Should I Buy a House During the COVID-19 Pandemic?
You’ve been saving for a house by paying down your debt, working on improving your credit score, and cutting back on spending to find extra cash for savings. For many of us, buying a home will be the single biggest financial milestone we hit. Owning a home can drastically improve your quality of life, and it can seem especially appealing now that many of us are working from home and expanding our families.
But now, the world as we know it has come to a halt. Does that mean all your hard work was for nothing? And how long will you have to put your dreams on hold? The Coronavirus pandemic is making a lot of dreams feel out of reach, but if you’re wondering if you should put your dream of buying a home on hold, here are some things to consider:
Low interest rates encourage home buying
The real estate market hasn’t taken the hit that some were expecting considering the last recession — in fact, homes are selling faster than ever. With interest rates teetering near historic lows, this could be an advantageous time to buy. Low rates mean owning a home is in reach for many, with dollars stretching further — not to mention savings in interest.
Expect increased competition and higher home prices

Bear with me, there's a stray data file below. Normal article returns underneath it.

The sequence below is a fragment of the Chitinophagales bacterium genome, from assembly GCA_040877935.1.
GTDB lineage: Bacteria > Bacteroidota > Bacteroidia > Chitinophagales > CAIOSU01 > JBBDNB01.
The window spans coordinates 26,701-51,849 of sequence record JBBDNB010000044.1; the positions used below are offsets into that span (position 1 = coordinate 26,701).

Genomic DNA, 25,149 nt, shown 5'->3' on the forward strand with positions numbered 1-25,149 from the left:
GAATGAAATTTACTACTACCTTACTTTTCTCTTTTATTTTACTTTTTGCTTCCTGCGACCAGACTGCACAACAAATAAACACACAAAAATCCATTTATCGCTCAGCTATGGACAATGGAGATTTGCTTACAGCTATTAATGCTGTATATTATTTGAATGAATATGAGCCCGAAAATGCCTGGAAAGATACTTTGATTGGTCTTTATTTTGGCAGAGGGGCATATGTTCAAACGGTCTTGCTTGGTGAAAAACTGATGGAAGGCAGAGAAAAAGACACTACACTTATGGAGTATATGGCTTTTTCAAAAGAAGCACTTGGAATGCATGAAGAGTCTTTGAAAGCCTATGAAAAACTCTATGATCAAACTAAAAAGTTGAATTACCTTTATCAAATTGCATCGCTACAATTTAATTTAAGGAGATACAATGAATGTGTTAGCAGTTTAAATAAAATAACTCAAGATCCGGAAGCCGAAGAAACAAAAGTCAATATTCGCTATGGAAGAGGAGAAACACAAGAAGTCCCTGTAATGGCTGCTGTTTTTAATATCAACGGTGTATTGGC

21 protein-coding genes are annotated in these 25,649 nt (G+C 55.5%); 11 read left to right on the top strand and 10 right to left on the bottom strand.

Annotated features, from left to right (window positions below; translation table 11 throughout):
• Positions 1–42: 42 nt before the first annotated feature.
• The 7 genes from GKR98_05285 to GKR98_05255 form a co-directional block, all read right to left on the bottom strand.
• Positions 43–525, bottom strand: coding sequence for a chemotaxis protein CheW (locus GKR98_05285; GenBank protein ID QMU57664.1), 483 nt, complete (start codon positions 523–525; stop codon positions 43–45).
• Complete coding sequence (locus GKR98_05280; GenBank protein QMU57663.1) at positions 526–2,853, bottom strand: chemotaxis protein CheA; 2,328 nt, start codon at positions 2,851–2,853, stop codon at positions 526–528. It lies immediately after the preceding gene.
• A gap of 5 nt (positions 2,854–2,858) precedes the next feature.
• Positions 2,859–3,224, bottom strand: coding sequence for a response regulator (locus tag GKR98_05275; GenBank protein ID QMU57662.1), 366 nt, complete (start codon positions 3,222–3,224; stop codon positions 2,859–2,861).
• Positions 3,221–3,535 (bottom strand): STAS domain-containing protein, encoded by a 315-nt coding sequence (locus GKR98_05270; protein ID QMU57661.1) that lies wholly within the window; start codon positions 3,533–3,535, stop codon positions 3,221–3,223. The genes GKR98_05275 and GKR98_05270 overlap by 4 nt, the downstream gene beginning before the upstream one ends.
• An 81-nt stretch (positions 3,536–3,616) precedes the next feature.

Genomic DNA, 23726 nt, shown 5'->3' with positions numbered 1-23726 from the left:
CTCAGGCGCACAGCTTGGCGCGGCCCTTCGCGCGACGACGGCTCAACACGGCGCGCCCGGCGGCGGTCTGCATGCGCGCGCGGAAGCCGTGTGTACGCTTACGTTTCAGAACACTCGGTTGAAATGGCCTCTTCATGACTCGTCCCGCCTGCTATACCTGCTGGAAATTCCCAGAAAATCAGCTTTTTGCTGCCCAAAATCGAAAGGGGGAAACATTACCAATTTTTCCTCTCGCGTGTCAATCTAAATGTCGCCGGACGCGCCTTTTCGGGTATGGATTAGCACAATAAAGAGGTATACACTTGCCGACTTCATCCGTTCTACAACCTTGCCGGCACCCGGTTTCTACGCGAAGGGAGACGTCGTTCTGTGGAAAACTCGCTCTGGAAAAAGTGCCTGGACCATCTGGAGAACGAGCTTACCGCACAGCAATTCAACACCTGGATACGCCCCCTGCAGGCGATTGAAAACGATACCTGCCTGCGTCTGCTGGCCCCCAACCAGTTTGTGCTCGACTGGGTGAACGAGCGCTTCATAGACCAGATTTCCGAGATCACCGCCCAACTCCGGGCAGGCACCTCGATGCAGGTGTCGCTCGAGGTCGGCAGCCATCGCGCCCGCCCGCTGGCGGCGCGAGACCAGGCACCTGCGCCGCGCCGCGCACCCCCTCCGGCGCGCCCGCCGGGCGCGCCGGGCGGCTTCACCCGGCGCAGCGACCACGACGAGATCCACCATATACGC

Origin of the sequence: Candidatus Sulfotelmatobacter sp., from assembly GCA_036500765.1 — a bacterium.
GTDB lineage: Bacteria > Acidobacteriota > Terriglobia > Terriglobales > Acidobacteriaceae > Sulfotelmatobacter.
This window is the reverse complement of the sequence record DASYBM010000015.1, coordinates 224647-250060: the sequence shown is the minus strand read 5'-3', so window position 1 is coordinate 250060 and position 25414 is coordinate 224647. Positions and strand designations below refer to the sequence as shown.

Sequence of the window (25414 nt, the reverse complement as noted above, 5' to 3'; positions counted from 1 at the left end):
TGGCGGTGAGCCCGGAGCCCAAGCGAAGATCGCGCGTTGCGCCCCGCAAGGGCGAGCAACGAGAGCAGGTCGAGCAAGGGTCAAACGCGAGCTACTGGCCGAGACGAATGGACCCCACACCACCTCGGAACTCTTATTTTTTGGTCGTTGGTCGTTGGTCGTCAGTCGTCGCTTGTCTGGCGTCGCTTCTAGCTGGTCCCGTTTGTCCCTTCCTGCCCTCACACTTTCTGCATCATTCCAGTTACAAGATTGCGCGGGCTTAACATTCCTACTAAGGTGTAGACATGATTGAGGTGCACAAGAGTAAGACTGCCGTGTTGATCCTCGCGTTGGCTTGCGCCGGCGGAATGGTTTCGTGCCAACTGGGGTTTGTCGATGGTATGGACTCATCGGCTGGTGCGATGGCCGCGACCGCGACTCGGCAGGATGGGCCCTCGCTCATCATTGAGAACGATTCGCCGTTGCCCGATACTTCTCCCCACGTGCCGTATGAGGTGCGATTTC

While real estate is still in hot demand for buyers, sellers are hesitant to put their homes on the market during a global pandemic — and that means competition. With demand now exceeding supply, the pandemic has resulted in an unexpected seller’s market. So while you could take advantage of low interest rates, you may be paying a premium for your dream home while fighting off the competition.
So far, we’re at a wash: One for the positive column of low interest rates, one for the negative column for the increase in competition and higher prices. So how do you know if buying now is the right financial move for you?
That final piece of the puzzle is your financial health, and what your overall financial portfolio looks like. You should be aware of your debt, have a plan to pay off your debt, and have even analyzed your spending habits. You’ve probably even made some adjustments along the way to make sure your financial future is as bright as possible.
So now, it’s really up to you and your personal priorities. It’s entirely possible that the best physical, emotional and financial decision for your family is to purchase a home now. But if you realize you have too much debt you still need to pay off or have other goals that would be set back if you buy a home now, you may want to wait. Buying a home is a big decision. Check out these tips on buying your first home.
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